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MarketWatch: Money Managers No Longer Hate Gold, Claim It's Undervalued

MarketWatch: Money Managers No Longer Hate Gold, Claim It's Undervalued

 (Getty/Sam Panthaky)

By    |   Wednesday, 15 February 2017 01:17 PM

Some of the world’s biggest and most powerful money managers have taken a shine to gold.

“The latest survey of nearly 200 money managers worldwide, controlling more than half a trillion dollars in investment assets, shows a sudden and rare burst of bullishness about the yellow metal,” MarketWatch explains.

“They’re worried about inflation, stagflation and global protectionism, and they think gold is the best insurance against all three,” MarketWatch explained. “And at less than $1,300 an ounce, they also think, for only the third time in a decade, that it is undervalued.”

Now, what should the savvy investor make of that?

With the stock market seemingly setting new record highs each day, why would anyone think you’d need any sort of investment safe haven? As MarketWatch explained, many respected economic gurus predict the current bull market will only continue to charge into new record terrority. BofA sees another 10% gain on the market before the run ends.

“But risks remain, including valuation, inflation, rising interest rates and global trade conflict. (President Donald Trump said during the campaign that financial assets were in a “big fat bubble,” which presumably means it’s even bigger and fatter now.) The biggest risk is that Trump’s mercantilist policies will introduce a beggar-thy-neighbor round of reprisals elsewhere. But currencies are a zero-sum game. The one that can’t be devalued by central bank activity is gold,” Brett Arends explained.

“The second biggest is surely uncertainty itself. You do not have to be a critic of the current president to accept that he introduces a massive amount of uncertainty into governance and policy. (His biggest supporters like him pretty much for that reason.),” he said.

“In this scenario gold is an insurance policy rather than an investment mainstay. So-called “gold bugs” typically hold a lot of their portfolio in the metal, sometimes a third or more. Professional money managers typically hold nothing. Holding 5% or 10% of your portfolio in gold doesn’t seem unreasonable.”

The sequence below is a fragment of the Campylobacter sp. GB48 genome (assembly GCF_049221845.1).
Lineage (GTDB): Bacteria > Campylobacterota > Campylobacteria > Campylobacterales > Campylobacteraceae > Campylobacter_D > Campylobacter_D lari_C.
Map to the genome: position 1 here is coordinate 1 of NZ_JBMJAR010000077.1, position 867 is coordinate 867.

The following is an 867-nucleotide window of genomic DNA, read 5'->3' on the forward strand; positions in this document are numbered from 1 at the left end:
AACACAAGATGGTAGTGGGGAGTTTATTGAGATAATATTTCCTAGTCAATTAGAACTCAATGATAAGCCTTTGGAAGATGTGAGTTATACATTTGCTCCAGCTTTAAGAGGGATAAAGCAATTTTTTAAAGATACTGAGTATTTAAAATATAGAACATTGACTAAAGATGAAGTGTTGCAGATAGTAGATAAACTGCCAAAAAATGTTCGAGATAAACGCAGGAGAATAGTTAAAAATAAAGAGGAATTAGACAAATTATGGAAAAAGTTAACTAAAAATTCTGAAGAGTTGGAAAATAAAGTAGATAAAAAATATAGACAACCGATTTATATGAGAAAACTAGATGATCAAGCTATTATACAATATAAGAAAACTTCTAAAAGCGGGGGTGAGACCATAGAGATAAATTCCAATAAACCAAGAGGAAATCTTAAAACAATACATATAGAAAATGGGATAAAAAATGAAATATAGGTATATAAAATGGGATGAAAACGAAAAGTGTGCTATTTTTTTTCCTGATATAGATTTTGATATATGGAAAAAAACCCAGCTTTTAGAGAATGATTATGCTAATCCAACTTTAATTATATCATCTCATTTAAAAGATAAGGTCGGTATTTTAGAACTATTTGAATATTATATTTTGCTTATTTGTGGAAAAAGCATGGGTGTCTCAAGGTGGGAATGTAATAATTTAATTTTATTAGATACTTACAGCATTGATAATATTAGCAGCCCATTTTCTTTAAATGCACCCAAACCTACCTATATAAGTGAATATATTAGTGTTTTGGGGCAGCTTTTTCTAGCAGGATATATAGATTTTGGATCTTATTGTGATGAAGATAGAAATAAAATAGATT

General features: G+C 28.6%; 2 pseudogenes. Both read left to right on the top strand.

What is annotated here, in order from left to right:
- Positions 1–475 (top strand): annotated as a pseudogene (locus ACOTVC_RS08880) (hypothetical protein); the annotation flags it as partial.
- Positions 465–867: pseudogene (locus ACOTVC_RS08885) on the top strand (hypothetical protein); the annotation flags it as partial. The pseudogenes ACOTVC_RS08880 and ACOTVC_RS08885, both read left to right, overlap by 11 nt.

For his part, Frank Holmes, CEO and chief investment officer at U.S. Global Investors, says investors are buying gold by relying on simple investment-related math, USA Today reported

Holmes also explained that investors are also bracing for unsavory ripple effects if Trump’s plan to slap tariffs on U.S. trading partners like China hurts U.S. consumers by resulting in higher prices of imported goods sold at U.S. stores such as Walmart, Target and Home Depot.

“The collateral damage could be massive to economic growth,” Holmes says.

Holding gold – which does not pay interest – has become more attractive due to the combination of lower bond yields and higher inflation readings, Holmes told USA Today.

“When the real interest rate -- the rate of interest on, say, a 5-year U.S. government bond minus inflation – shrinks or turns negative as it has done lately, investors tend to buy gold as they're not missing out on the yield benefit of bonds,” USA Today explained.

However, not all economic gurus are in agreement about how buying gold fits into the brave new world of a Trump presidency.

"We’ve seen some market strategists recommend owning gold in the event that Trump causes World War III. Unlike potassium iodide, gold isn’t an antidote to radiation exposure," Newsmax Finance Insider Ed Yardeni recently explained.

"But it might provide great protection from a number of lesser calamities that Trump’s detractors believe he might cause, including a global trade war or a domestic civil war," Yardeni wrote.

"Our new president has hit the ground running, but there’s probably more mud than he expected," Yardeni wrote.

"Gold might rally if he stumbles badly. Or else it might rally because Trump’s policies boost economic growth, as he promised. If so, the rebound in commodity prices that started at the end of 2015 may continue."

Dr. Ed Yardeni is the President of Yardeni Research, Inc., a provider of independent global investment strategy research.

(Newsmax wire services contributed to this report).

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MarketWatch says the world's biggest and most powerful money managers have taken a shine to gold.
Money Managers, Gold, Invest, MarketWatch
Wednesday, 15 February 2017 01:17 PM
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